it. I don't know.
    Mr. Collingwood. The same would hold true for me. Our task, 
when we turn to that, will be producing those documents which 
remain in our possession, which we will be glad to do.
    Colonel Thompson. I have no knowledge, ma'am.
    Mrs. Biggert. Mr. Baer.
    Mr. Baer. One of the things about the three of us is, we 
are not in the government, so we are allowed to take a 
nonbureaucratic approach. Assuming for purposes of argument 
that they were imprudently returned without any right of 
review, the ordinary person's suggestion would be that someone 
should talk to them and ask them to please make them available. 
I suppose that it would be very useful for the Congress, for 
this committee, to advise us in writing that we should take 
this up with the Department of State to have a bilateral 
discussion for purposes of achieving what it is your question 
    Mrs. Biggert. Thank you.
    Dr. Kurtz, have you had any discussions with the Japanese 
Government regarding the return or review of these documents?
    Mr. Kurtz. The conversation that I have had was with the 
archivist of Japan, and our focus in the discussion was to get 
a report from him to describe where these records went, what 
repository in Japan has them, and what are the conditions for 
    I agree very much with Mr. Ben-Veniste's comment about 
doing some research on this issue and getting back to the 
committee. We certainly--the IWG staff will do that first of 
all for the IWG, and we certainly will respond to the 
    Mr. Ben-Veniste. There is an obvious practical question 
that is raised by the review of a large repository of Japanese 
records, and that is that these records will be in Japanese. It 
also calls into question the issue of resources to be able to 
review such materials. So, seriatim, things lead back to the 
same issue of resources available to us to do the kind of 
effective job in implementing this important legislation that I 
know that the Congress and the administration expect.
    Mrs. Biggert. How many of the documents that--well, with 
the documents that are in German with the Nazi documents--I 
would assume that most all of them are, unless they have been 
    Mr. Ben-Veniste. A large number decoded were translated, 
but we have already released a cache of captured German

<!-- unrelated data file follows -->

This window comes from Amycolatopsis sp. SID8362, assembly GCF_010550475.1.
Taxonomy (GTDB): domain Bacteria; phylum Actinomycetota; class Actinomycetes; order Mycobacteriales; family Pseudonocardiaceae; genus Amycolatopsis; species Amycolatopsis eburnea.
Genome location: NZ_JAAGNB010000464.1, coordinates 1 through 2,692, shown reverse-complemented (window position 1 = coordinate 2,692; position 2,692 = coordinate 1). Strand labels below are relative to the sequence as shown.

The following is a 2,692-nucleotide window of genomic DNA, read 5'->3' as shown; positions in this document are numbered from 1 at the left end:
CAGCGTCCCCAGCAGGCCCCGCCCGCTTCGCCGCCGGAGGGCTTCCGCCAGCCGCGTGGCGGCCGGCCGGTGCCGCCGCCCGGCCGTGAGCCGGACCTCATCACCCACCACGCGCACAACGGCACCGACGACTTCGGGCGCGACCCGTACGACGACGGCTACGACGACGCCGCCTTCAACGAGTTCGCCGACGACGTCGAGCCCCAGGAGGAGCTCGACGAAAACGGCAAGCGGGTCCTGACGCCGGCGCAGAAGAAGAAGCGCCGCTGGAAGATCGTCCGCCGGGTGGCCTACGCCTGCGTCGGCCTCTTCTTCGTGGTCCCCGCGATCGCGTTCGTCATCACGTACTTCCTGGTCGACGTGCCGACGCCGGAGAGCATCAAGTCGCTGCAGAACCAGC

documents which were in the original language; and perhaps Dr. 
Kurtz can expand on that.
    Mr. Kurtz. The bulk of the documentation released to date 
is in English. As Mr. Ben-Veniste noted, the decodes that were 
released yesterday had already been translated, and it was a 
relatively small cache of German records that are now available 
but not translated. The bulk of the documents released so far 
are in English.
    Ms. Holtzman. Most will be in English because it deals with 
contact between American agencies and various foreign--and 
Americans on the issue of Nazi war criminals.
    With regard to the issue of Japan, I think once we get a 
better handle on exactly what happened here, whether it was the 
intention of our government and the Japanese Government to 
allow, for example, access, and they just forgot to write it 
in; or whether it was the intention not to. I think you need to 
know that before you can take appropriate action, and we need 
to know that before we can take appropriate action. Once the 
facts are known, this committee can act.
    I would hope that the Japanese Government would understand 
that this material should be open in the interest of justice 
and truth. After all, we gave the documents back, and they 
should be open to American scholars and Japanese scholars. I 
think there is a great deal of interest in Japan about this 
subject, as well, as there will be here undoubtedly, too.
    Mrs. Biggert. Are there other foreign countries or allies 
who may still have some of the documentation that they might 
have acquired that we would be seeking also under this 
    Mr. Kurtz. We have discussed at the IWG trying to utilize 
what resources we have, and I think that is where Mr. Ben-
Veniste's point--and also raised by Congresswoman Holtzman and 
Mr. Baer about resources. With additional resources, we want to 
contact the British and other governments to ascertain what 
they are releasing, so we can create a unified pool of 
knowledge, what they and we are all making available, and see 
where there are gaps in information and documentation, where 
there is overlap and where there is complement.
    Mr. Baer. Mrs. Biggert, you should also know that we are 
planning a major international conference with, I believe--Dr. 
Kurtz, there are going to be 30 countries that have these 
historical commissions?
    Mr. Kurtz. Right.
    Mr. Baer. Thirty countries that have historical commissions